5 great Latin albums of 2022 (not by Bad Bunny or Rosalía)

Bruses, Rauw Alejandro and Adrian Quesada.

(Illustration by Mel Cerri / For The Times. Photos by Medios y Media / Getty Images; Eric Rojas / For The Times; Eduardo Verdugo / AP)

After five years of Latin music’s meteoric ascent in the American mainstream, it’s hardly surprising — at least to anyone paying attention — that Bad Bunny and Rosalía’s exhilarating new albums have eclipsed even the most popular Anglophone artists of today. While the Puerto Rican heartthrob’s summer smash, “Un Verano Sin Ti,” outpaced Drake and Taylor Swift for longest-running No. 1 record of 2022, the Spanish flamenco star’s “Motomami” outranked Beyoncé’s “Renaissance” on Metacritic and won her the coveted Latin Grammy for album of the year.

As two young, adventurous artists at the top of their game, Bad Bunny and Rosalía have earned their place atop critics’ polls and the charts. But lest the world forgets that plenty of other artists exist in Spanish-language music today, here are five standout albums from 2022 that deserve your attention.

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Rauw Alejandro, “Saturno”

A year after releasing his No. 1 dance-pop LP, “Vice Versa,” Alejandro chronicled the last vestiges of his 20s on his third studio album, the cyber-reggaetón experiment “Saturno.” Under the tutelage of his trusted producers, EDM enthusiasts Kenobi and Mr. Naisgai, he crafted his chimeric masterpiece by resuscitating long-dormant sounds that once heralded the future of music — ‘80s and ‘90s staples like Miami bass and freestyle — and propelled reggaetón into sonic territories less traveled. He also enlisted help from his generation’s most eminent producer, Tainy, as well as DJ Playero, Arcángel and Baby Rasta, bona fide OGs from Puerto Rico’s reggaetón underground.

Key track: “Corazón Despeinado” (Disheveled Heart) is madcap electropunk for the Latinemos at heart.

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Eslabón Armado, “Nostalgia”

With the Danny Lux-written hit “Jugaste y Sufrí” — You Played and I Suffered — regional Mexican quartet Eslabón Armado helped popularize the “sad sierreño” sound, coloring their homegrown folk balladry in a distinctly adolescent shade of melancholy. Stacked with moody guitar riffs, the group’s latest album, “Nostalgia,” became the first regional Mexican album ever to make the Top 10 on the Billboard 200 chart. Collaborations with Rancho Humilde all-stars Fuerza Regida and Junior H lend the record an upbeat, city boy edge, but alongside Lux and Ivan Cornejo, their comrades in sadness, Eslabón Armado dive deeply into the blues.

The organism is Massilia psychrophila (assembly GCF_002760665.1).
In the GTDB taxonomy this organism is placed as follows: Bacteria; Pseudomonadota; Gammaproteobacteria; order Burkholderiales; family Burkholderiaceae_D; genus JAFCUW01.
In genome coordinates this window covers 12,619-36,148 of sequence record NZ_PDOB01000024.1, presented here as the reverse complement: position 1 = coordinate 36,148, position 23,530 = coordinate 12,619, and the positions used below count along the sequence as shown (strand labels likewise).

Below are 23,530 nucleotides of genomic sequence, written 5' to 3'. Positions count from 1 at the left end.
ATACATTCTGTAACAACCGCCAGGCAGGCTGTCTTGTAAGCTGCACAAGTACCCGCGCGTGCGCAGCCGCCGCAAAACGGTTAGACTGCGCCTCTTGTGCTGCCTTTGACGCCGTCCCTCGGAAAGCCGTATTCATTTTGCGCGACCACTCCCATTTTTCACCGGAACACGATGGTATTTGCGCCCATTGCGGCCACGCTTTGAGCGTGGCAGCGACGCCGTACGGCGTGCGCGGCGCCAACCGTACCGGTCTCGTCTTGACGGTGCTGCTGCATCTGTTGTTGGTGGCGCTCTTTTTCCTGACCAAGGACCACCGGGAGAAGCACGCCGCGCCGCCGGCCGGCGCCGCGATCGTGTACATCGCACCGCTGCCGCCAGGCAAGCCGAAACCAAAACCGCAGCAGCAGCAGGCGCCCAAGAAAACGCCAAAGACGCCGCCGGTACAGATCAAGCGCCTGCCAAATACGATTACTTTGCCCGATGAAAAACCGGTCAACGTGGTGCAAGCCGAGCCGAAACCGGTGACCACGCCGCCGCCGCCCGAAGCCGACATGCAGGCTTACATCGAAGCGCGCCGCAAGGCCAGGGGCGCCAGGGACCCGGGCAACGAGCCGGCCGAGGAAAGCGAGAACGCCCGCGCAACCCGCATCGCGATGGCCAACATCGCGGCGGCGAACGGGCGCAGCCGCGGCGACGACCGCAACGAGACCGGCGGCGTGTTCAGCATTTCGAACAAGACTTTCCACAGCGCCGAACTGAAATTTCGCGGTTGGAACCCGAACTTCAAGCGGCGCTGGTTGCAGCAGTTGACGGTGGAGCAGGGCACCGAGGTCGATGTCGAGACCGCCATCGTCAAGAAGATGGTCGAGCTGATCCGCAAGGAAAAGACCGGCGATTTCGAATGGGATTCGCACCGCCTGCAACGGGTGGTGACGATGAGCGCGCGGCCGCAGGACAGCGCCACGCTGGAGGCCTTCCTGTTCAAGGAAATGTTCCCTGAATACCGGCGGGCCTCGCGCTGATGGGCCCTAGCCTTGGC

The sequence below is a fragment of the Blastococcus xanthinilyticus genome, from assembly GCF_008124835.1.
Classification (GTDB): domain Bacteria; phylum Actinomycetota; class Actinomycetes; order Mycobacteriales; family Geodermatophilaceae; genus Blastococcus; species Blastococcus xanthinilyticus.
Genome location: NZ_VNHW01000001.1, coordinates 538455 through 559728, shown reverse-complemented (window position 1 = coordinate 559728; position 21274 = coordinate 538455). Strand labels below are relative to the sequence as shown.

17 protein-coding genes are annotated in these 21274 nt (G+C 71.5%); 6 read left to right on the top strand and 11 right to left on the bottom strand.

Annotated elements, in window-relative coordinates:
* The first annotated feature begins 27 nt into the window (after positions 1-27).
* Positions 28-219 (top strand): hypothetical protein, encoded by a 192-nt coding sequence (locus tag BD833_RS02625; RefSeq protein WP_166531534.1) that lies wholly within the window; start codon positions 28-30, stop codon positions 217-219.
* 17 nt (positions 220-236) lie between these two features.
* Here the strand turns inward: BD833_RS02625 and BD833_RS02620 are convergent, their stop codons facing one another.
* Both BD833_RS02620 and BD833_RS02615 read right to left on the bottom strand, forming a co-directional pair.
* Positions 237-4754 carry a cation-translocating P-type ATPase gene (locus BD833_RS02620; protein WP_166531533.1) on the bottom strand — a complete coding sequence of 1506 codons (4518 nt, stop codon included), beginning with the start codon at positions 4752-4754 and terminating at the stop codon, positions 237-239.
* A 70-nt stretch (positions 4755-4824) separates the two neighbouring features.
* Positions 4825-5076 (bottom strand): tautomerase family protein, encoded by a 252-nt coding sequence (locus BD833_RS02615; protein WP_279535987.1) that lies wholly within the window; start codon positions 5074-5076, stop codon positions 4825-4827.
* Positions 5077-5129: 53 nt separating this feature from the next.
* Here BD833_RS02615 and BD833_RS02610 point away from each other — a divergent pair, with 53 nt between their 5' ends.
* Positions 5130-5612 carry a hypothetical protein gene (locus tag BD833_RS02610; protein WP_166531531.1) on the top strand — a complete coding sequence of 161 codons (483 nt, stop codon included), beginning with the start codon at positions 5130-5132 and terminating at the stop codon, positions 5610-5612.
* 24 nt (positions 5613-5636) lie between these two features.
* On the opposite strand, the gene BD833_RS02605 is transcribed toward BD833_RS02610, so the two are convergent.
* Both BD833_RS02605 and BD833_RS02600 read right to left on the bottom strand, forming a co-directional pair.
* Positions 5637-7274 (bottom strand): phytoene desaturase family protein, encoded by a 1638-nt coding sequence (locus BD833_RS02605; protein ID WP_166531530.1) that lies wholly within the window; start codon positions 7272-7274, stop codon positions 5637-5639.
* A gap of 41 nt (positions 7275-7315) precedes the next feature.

Key track: “Las Historias Se Acaban” (The Stories Are Over) is uplifted by the beautiful vocal interplays between frontman Pedro Tovar and special guest Estevie.

Bruses, “Monstruos”

Instantly recognized by her ghostly, powdered visage, the Tijuana alt-pop renegade Bruses wears her weirdness like a merit badge. Born Amalia Ramírez Hernández, the Latin Grammy-nominated 24-year-old produced for Mexican pop acts like Esteman, Drims and CD9 before she grew her own cult following online, where her independently released ballad “Dueles Tan Bien,” or You Hurt So Good, took flight on TikTok. On her punk-flavored debut LP, “Monstruos,” Bruses sings candidly of oft invisible monsters — like anxiety and suicidal ideation — using her arrestingly saccharine voice as a vessel for others to heal.

Key track: If you could extract the spiritual essence of Billie Eilish, 2008 Britney Spears and telenovela band RBD — and then rattle them together in a cocktail shaker — Bruses’ dance-rock number “I Like 2 Be” would be the resulting concoction.

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Mabe Fratti, “Se Ve Desde Aquí”

With her intrepid use of cello, plus an arsenal of vintage Korg synthesizers, Guatemalan singer-songwriter Mabe Fratti has devised aural playscapes for adventurous listeners to ramble in. Conceived between her artist residency in Rotterdam, Holland, and her adopted home of Mexico City, her newest album, “Se Ve Desde Aquí” (Can See From Here), is an exploration of liminality in song, genre and body; as her backing ensemble spirals into jazzy paroxysms, or recedes quietly into the ether, Fratti’s sinewy vocals roll across the rugged terrain like tumbleweeds.

Key track: Echoes of Kate Bush bubble up amid the synthy undercurrent of “Cada Músculo,” but Fratti’s stark lyricism steals the show: “Every muscle has a voice,” she repeats in Spanish.

Adrian Quesada, “Boleros Psicodélicos”

Renowned for his work in Black Pumas and Grupo Fantasma, the Grammy-winning guitarist Adrian Quesada plays bandleader on his latest solo outing, “Boleros Psicodélicos.” A tropical mystery-thriller of a record, the crispy, 1960s psych-rock feel of “Boleros” sets the scene for Latin indie’s best and brightest vocalists to truly sparkle. Quesada first casts the spotlight on Puerto Rican songstress iLe, who seethes righteously in “Mentiras con Cariño,” or Lies With Love. Other noteworthy performances include those of Gabriel Garzón-Montano, who leads with a sultry purr on “El Paraguas,” and Girl Ultra, who suffuses “El Payaso” with her vampy mystique.

Key track: Channeling the fiery essence of Cuban soul queen La Lupe, Guatemalan singer-songwriter Gaby Moreno brings the record’s simmer to a boil in “Puedes Decir de Mi.”

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